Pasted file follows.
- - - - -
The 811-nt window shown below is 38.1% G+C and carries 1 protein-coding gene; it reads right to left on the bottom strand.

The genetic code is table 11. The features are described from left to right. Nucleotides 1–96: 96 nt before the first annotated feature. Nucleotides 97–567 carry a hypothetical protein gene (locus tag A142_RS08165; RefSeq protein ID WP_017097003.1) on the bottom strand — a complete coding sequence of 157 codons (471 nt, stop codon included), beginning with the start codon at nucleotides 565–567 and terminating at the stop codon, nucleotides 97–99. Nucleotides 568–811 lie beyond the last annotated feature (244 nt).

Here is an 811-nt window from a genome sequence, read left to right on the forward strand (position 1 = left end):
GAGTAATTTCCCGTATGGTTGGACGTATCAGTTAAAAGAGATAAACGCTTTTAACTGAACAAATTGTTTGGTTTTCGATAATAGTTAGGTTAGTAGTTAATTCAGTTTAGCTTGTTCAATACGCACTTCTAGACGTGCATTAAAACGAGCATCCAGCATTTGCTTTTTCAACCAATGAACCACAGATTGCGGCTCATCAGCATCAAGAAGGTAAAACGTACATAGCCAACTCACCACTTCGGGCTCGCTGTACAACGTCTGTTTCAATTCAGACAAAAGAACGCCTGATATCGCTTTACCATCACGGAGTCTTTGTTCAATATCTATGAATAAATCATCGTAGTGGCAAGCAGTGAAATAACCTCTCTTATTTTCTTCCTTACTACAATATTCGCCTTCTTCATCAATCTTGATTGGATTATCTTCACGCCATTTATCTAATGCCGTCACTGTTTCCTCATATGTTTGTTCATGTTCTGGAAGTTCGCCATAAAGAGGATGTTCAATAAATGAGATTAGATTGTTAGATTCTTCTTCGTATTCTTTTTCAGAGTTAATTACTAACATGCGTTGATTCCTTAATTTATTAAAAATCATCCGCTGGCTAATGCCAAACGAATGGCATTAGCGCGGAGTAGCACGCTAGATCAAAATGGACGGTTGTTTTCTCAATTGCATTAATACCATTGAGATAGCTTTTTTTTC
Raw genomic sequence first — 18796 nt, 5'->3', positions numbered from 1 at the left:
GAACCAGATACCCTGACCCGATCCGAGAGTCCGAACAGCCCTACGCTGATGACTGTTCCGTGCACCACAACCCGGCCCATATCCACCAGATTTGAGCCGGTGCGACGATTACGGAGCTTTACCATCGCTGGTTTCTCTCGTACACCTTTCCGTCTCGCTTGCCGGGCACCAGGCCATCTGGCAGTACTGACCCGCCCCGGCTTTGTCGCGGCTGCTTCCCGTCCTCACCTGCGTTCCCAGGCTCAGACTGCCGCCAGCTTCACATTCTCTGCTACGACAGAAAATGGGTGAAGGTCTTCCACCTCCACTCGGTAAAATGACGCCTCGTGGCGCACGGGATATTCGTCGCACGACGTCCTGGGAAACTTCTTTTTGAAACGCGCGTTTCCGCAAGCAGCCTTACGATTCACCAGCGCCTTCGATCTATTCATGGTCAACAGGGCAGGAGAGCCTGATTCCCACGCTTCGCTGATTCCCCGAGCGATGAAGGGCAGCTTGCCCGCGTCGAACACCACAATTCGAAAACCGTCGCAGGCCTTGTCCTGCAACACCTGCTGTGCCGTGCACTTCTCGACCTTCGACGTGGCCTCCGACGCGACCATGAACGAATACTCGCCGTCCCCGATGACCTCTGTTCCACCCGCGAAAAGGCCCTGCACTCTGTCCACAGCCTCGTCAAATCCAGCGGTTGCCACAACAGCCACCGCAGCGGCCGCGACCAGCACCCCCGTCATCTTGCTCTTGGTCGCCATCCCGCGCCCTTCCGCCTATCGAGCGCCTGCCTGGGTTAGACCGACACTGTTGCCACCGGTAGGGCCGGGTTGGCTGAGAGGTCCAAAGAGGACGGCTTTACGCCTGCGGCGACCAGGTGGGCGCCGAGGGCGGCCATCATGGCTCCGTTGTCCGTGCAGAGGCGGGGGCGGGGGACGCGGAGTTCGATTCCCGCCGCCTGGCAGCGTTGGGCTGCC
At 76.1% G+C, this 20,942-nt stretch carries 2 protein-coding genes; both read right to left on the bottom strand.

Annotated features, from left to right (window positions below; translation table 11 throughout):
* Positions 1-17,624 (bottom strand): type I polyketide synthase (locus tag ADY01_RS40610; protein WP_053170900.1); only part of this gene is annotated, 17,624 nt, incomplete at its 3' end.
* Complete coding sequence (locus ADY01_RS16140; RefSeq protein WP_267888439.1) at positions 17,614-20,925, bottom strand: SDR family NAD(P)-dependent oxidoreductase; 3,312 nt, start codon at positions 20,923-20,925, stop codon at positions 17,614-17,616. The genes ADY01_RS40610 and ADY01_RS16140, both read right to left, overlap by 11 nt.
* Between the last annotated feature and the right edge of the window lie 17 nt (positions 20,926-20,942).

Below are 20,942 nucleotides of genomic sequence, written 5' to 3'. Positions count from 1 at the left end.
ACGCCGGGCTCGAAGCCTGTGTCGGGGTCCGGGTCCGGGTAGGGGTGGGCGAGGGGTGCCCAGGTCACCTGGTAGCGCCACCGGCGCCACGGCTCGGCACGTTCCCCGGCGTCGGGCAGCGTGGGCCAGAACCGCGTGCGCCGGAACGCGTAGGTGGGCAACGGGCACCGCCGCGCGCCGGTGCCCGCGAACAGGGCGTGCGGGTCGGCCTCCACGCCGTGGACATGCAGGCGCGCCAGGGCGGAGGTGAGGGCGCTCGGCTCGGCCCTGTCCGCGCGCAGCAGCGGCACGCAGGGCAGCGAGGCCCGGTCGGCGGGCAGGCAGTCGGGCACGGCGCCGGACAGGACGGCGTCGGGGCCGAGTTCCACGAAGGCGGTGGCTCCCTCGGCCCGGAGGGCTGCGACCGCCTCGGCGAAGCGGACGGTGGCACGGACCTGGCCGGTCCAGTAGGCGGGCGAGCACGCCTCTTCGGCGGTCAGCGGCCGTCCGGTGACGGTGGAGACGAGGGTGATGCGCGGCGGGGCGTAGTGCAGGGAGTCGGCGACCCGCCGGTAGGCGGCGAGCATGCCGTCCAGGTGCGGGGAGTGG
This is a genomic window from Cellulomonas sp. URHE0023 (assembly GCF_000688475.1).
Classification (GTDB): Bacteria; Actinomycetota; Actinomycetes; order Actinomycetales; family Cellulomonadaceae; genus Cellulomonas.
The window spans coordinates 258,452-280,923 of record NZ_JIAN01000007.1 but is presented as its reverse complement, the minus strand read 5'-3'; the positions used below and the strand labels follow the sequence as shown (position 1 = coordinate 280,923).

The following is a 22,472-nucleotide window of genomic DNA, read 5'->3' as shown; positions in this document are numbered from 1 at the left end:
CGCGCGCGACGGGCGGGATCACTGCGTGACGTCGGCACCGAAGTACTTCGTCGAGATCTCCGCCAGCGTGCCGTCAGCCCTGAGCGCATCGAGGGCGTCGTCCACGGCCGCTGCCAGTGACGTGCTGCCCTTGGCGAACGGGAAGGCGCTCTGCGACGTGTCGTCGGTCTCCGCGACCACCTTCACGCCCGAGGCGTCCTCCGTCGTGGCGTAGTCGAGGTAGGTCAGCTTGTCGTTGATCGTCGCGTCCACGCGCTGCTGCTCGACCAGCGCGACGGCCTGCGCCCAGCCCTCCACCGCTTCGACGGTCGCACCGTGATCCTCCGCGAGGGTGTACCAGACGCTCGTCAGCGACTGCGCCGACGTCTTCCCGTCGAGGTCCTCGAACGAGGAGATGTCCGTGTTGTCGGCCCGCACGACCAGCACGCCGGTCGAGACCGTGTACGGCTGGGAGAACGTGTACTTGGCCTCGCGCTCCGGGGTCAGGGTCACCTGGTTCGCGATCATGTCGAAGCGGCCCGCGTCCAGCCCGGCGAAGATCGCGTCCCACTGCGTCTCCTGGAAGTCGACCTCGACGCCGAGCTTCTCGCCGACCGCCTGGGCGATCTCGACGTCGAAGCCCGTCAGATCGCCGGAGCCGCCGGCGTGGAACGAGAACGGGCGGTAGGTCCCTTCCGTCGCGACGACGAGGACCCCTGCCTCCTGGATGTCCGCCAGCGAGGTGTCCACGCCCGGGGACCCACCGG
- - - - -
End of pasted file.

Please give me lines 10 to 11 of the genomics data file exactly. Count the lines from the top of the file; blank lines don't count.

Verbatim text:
* Complete coding sequence (locus ADY01_RS16140; RefSeq protein WP_267888439.1) at positions 17,614-20,925, bottom strand: SDR family NAD(P)-dependent oxidoreductase; 3,312 nt, start codon at positions 20,923-20,925, stop codon at positions 17,614-17,616. The genes ADY01_RS40610 and ADY01_RS16140, both read right to left, overlap by 11 nt.
* Between the last annotated feature and the right edge of the window lie 17 nt (positions 20,926-20,942).